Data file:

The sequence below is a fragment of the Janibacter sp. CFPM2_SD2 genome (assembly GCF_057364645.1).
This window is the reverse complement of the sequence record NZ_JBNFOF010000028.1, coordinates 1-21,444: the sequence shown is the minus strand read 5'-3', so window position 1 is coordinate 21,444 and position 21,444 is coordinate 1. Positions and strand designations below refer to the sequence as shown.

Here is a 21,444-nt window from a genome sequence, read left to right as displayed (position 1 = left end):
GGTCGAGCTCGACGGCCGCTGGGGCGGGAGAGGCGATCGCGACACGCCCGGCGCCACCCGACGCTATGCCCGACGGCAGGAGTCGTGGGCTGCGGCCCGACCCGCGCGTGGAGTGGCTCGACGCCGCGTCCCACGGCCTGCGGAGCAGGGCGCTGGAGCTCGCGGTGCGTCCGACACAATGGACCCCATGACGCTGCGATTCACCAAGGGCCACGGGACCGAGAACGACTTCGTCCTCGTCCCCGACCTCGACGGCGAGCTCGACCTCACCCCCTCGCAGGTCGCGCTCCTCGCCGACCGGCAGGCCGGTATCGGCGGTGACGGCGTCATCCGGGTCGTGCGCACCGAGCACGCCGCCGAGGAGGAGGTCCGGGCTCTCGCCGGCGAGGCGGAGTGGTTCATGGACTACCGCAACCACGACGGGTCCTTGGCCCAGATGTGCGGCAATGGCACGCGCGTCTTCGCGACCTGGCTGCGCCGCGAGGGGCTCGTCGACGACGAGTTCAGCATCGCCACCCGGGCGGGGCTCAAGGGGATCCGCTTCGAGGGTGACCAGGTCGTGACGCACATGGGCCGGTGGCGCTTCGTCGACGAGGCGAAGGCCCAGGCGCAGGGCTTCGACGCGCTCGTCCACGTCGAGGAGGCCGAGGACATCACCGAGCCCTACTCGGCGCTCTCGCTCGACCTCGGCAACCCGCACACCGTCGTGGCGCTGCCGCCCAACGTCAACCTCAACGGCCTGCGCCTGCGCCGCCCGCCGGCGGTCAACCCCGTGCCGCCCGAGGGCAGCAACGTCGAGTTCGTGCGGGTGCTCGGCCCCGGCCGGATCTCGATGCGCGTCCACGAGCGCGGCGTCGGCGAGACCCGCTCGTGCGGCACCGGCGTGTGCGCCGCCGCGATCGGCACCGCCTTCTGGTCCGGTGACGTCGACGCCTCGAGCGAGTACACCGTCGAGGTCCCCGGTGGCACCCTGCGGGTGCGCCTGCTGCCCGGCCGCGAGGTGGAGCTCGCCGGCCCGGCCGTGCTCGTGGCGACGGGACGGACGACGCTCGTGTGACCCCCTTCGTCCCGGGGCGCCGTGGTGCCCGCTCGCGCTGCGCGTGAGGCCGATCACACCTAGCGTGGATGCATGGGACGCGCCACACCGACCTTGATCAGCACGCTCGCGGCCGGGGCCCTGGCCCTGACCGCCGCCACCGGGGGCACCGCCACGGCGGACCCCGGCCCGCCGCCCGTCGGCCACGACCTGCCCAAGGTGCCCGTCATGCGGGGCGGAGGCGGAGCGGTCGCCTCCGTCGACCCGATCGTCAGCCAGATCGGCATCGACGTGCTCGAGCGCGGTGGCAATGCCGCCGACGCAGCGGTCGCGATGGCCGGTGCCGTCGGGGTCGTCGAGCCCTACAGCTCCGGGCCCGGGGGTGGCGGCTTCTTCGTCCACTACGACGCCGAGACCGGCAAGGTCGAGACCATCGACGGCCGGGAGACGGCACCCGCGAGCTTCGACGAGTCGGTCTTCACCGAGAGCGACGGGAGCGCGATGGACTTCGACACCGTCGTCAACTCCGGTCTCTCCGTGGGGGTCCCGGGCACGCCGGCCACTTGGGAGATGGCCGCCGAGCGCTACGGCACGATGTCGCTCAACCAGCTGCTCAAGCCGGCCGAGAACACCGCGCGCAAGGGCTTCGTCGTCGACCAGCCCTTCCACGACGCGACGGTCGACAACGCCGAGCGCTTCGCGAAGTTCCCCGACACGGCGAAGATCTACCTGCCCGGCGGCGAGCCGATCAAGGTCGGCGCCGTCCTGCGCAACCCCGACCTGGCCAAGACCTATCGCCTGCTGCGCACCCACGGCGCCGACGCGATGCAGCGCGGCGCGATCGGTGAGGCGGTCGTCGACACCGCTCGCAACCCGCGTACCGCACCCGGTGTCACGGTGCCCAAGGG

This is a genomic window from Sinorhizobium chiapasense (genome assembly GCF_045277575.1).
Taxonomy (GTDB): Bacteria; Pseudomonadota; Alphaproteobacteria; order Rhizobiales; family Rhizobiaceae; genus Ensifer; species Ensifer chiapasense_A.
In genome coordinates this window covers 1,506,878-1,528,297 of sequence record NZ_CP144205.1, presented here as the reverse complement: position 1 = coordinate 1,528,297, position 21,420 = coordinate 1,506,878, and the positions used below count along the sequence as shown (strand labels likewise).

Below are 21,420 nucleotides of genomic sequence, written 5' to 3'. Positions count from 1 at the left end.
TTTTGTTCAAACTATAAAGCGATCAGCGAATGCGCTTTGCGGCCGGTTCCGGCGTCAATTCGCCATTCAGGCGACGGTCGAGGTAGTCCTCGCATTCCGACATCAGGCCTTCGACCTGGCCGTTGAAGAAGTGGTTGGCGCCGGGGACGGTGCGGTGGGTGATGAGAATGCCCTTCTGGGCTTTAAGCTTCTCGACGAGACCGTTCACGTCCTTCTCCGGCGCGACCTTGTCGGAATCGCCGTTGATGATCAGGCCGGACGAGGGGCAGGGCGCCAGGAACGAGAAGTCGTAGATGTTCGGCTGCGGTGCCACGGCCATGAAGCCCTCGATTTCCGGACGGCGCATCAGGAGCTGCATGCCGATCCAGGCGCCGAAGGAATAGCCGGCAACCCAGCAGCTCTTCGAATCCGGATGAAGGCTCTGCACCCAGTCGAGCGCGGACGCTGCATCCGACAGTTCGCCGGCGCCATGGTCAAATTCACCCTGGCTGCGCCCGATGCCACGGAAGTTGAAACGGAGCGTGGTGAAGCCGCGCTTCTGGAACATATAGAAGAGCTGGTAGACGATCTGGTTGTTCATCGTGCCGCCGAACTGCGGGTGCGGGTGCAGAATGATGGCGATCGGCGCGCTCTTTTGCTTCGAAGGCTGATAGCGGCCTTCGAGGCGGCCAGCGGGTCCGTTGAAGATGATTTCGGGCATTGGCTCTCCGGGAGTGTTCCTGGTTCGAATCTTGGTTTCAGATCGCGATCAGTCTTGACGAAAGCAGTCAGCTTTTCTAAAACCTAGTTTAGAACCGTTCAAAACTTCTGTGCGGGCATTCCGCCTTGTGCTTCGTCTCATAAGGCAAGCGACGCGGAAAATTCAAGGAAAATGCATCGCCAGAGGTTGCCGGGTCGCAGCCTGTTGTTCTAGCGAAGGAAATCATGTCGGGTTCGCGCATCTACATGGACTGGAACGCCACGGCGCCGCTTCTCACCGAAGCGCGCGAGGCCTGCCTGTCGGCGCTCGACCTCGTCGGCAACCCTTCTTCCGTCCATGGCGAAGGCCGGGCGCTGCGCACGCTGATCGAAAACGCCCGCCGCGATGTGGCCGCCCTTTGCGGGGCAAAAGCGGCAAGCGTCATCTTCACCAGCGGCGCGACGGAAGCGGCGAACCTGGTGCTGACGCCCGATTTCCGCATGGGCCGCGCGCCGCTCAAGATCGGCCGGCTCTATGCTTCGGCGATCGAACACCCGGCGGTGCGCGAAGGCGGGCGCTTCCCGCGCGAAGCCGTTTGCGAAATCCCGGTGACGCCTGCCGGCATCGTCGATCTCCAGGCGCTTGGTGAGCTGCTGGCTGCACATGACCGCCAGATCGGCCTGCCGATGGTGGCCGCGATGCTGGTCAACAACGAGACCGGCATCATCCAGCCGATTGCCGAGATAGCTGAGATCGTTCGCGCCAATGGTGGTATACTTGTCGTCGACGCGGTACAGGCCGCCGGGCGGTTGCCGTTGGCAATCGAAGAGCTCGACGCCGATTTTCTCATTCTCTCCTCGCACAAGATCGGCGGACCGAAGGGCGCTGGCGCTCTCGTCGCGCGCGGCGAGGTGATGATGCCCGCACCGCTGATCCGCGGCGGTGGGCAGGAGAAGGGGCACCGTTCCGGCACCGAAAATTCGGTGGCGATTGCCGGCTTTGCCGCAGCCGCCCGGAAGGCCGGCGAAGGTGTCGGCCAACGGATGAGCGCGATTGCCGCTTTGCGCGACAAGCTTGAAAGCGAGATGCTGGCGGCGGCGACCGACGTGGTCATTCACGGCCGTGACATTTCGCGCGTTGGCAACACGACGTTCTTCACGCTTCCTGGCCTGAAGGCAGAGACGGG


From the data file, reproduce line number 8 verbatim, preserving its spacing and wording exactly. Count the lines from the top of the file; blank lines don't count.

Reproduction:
Below are 21,420 nucleotides of genomic sequence, written 5' to 3'. Positions count from 1 at the left end.